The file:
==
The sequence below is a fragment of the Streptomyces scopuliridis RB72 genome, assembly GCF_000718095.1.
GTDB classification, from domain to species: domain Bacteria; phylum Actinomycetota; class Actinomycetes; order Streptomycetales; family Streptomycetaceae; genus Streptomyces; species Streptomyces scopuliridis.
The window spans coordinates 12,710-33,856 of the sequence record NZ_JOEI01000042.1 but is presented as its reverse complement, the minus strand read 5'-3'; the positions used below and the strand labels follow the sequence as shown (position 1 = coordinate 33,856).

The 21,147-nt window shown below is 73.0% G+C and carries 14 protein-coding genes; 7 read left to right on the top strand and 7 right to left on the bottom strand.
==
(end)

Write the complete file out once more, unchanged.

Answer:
The sequence below is a fragment of the Streptomyces scopuliridis RB72 genome, assembly GCF_000718095.1.
GTDB classification, from domain to species: domain Bacteria; phylum Actinomycetota; class Actinomycetes; order Streptomycetales; family Streptomycetaceae; genus Streptomyces; species Streptomyces scopuliridis.
The window spans coordinates 12,710-33,856 of the sequence record NZ_JOEI01000042.1 but is presented as its reverse complement, the minus strand read 5'-3'; the positions used below and the strand labels follow the sequence as shown (position 1 = coordinate 33,856).

The 21,147-nt window shown below is 73.0% G+C and carries 14 protein-coding genes; 7 read left to right on the top strand and 7 right to left on the bottom strand.